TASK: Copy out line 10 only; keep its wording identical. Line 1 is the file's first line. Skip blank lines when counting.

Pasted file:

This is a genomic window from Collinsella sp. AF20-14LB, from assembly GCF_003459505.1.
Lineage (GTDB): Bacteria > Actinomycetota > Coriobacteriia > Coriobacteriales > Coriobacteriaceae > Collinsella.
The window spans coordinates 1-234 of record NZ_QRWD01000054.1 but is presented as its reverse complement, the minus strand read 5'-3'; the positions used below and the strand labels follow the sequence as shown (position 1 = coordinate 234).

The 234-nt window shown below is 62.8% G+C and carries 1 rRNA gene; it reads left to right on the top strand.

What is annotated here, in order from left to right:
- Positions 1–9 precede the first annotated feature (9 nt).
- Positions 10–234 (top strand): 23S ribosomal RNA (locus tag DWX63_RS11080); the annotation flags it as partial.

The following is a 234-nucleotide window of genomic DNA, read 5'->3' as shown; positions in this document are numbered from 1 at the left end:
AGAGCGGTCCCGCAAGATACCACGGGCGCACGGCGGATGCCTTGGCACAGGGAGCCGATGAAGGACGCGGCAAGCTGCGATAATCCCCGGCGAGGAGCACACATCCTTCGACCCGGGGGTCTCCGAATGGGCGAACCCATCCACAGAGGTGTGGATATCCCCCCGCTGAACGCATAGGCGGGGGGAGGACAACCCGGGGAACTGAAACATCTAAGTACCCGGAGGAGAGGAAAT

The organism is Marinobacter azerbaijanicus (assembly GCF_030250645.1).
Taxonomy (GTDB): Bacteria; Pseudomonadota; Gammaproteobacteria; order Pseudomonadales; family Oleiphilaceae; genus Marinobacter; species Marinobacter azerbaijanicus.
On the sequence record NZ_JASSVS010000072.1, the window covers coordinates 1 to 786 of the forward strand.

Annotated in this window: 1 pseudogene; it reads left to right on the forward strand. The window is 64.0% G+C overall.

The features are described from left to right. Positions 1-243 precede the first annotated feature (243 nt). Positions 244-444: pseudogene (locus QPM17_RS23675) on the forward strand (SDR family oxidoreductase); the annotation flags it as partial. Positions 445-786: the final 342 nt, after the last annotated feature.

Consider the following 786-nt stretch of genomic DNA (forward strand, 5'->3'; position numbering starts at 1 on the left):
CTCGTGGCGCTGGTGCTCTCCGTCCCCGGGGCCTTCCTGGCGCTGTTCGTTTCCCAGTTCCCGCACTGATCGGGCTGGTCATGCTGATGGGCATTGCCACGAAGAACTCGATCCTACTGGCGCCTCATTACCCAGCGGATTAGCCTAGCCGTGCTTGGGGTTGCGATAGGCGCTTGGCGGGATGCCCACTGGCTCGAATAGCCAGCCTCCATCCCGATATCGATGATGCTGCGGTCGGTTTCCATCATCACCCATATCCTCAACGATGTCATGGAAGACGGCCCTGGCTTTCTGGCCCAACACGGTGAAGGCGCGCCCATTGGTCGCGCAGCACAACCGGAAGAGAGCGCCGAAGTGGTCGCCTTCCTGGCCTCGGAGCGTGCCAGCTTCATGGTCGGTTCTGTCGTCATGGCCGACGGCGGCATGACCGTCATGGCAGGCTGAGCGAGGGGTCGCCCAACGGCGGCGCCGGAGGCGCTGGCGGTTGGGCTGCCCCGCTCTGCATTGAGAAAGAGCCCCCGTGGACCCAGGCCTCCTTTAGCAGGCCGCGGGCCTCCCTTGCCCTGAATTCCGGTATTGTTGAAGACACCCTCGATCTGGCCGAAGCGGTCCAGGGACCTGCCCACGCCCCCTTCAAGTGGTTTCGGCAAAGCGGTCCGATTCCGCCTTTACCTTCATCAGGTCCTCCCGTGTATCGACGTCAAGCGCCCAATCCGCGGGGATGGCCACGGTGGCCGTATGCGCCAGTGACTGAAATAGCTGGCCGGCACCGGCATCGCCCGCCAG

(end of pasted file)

The organism is Marinobacter azerbaijanicus (assembly GCF_030250645.1).